The game of cricket, a sport that is not popular among mainstream Canadian, is created a buzz among mainstream media as Ontario’s premier, Kathleen Wynne, government and private sector officials joined in celebrating the start of the construction of a cricket field on Tuesday.
The Valley Park Go Green Cricket Field project (VPGGCFP) as it’s known, is being constructed in one of the city’s priority neighbourhoods of Flemingdon Park and Thorncliff Park, an area with a growing immigrant population of mainly Pakistanis, Bangladeshis, Indians and Caribbean natives, who are cricket lovers.
The grassroots project first came to light two years ago when it hosted the Crazy for Cricket Sleepover: Toronto’s Biggest World Cup Cricket Party Ever! The widely publicized event attracted more than 1000 people, adults and children, who slept overnight at the school to watch the ICC World Cup Finals projected on the back wall of the school gymnasium.
“It’s hard to believe it’s finally starting,” said Nick Stefanoff, Valley Park Middle School’s (VPMS) Principal and co-chair of the VPGGCFP, now called the Valley Park Centre of Excellence. (VPCE). “We’ve overcome hurdles in trying to combine and sub-license unused Hydro land and a school yard. We could not have done this without the efforts of impassioned students and staff buoyed by the enthusiasm and dream of an entire community.”
Once an informal committee of driven staff and community activists, the group has transformed itself into an independent incorporated non-profit entity represented by a local board of directors.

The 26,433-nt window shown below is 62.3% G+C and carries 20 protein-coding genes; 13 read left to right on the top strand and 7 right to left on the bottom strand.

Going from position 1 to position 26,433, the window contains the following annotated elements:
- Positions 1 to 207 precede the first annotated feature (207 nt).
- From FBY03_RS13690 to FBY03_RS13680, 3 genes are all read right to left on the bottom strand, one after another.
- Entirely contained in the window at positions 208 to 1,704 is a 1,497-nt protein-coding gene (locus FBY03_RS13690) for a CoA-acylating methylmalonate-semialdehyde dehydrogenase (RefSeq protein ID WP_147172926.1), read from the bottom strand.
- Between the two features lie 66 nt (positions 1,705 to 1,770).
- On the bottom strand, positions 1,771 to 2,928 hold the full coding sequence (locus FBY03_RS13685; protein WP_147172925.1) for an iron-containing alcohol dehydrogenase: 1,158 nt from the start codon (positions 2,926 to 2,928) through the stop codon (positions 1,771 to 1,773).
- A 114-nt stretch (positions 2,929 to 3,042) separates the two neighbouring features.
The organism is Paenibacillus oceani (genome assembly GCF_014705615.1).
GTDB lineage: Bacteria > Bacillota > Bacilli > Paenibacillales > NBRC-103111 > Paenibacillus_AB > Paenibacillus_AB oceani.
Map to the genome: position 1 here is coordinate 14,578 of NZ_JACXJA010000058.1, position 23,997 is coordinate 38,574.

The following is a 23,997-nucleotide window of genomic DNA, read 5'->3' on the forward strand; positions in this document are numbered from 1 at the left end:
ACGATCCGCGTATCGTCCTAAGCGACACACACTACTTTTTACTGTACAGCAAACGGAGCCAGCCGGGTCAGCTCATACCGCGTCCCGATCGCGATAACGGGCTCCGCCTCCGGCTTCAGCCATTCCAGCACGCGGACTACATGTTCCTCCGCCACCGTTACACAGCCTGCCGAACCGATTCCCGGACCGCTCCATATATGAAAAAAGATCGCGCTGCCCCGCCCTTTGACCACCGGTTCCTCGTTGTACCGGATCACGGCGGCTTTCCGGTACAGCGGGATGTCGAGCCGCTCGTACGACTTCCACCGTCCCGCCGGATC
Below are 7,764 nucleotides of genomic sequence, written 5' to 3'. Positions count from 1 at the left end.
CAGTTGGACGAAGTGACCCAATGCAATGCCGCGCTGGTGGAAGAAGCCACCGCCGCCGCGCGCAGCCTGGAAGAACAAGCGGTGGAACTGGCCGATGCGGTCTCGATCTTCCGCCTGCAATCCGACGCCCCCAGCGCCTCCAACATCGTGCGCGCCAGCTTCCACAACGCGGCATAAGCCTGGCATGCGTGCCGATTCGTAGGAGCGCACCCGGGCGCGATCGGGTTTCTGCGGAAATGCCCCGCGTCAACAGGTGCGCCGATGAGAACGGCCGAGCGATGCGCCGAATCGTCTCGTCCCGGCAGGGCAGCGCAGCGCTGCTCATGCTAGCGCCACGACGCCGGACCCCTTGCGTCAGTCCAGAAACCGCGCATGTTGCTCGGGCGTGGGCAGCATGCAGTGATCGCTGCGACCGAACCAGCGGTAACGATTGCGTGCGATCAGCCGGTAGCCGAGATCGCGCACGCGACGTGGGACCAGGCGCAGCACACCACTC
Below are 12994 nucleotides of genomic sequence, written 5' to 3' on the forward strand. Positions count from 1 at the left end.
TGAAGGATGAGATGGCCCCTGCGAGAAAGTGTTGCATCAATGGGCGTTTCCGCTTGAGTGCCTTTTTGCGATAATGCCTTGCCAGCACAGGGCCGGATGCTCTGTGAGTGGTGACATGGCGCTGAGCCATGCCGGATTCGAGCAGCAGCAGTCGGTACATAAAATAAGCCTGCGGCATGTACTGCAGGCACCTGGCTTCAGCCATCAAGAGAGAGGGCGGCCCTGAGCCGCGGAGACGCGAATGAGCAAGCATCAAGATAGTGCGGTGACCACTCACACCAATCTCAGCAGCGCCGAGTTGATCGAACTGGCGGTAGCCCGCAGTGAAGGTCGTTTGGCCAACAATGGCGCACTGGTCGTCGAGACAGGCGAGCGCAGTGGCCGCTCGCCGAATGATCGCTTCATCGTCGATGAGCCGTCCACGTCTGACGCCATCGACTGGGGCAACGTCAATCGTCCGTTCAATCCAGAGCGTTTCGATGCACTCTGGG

Its phase one construction was facilitated by a collaborative partnership with the neighbourhood settlement services agencies TNO and FNS; its tax receipts issued by the TDSB’s arms length Toronto Foundation for Student Success.
In exchange for investing slightly more than $1.25 million in the expanded site, VPCE has negotiated exclusive permitting rights after 6 pm on school days and all day long on weekends and holidays.
VPCE’s goal is to deliver 80% of programming for free to at-risk youth while at the same time fund-raising to pay the TDSB to maintain the new sports field above normal standards.
Several youth cricket coaches, trained by VPCE last spring, successfully led an inaugural summer training camp and now teach clinics Tuesday and Thursday evenings in the VPMS gym. This year’s goal is to expand the local youth coaching capacity and to introduce additional sports for when the field opens for play in the summer of 2014. VPCE recently received a one-year grant from the City of Toronto’s Community Recreation Investment Fund Program to build this coaching capacity.
VPCE selected Rutherford Contracting to build Phase One after a competitive tender last fall. The $1.25 million Phase One builds a multi-sport field surrounded by a red clay running track, a bioswale, a wetland with a lookout/boardwalk, butterfly meadow and urban forest.
The first target of phase two fund raising is a quest for outdoor sports lights, which will make the project Canada’s first-ever cricket field with lights.
Phase two will also cover a multi-sport video scoreboard, amphitheatre-style seating, a refurbished multi-sport basketball court, a rooftop rainwater harvesting system, a community food garden, and a living donor wall.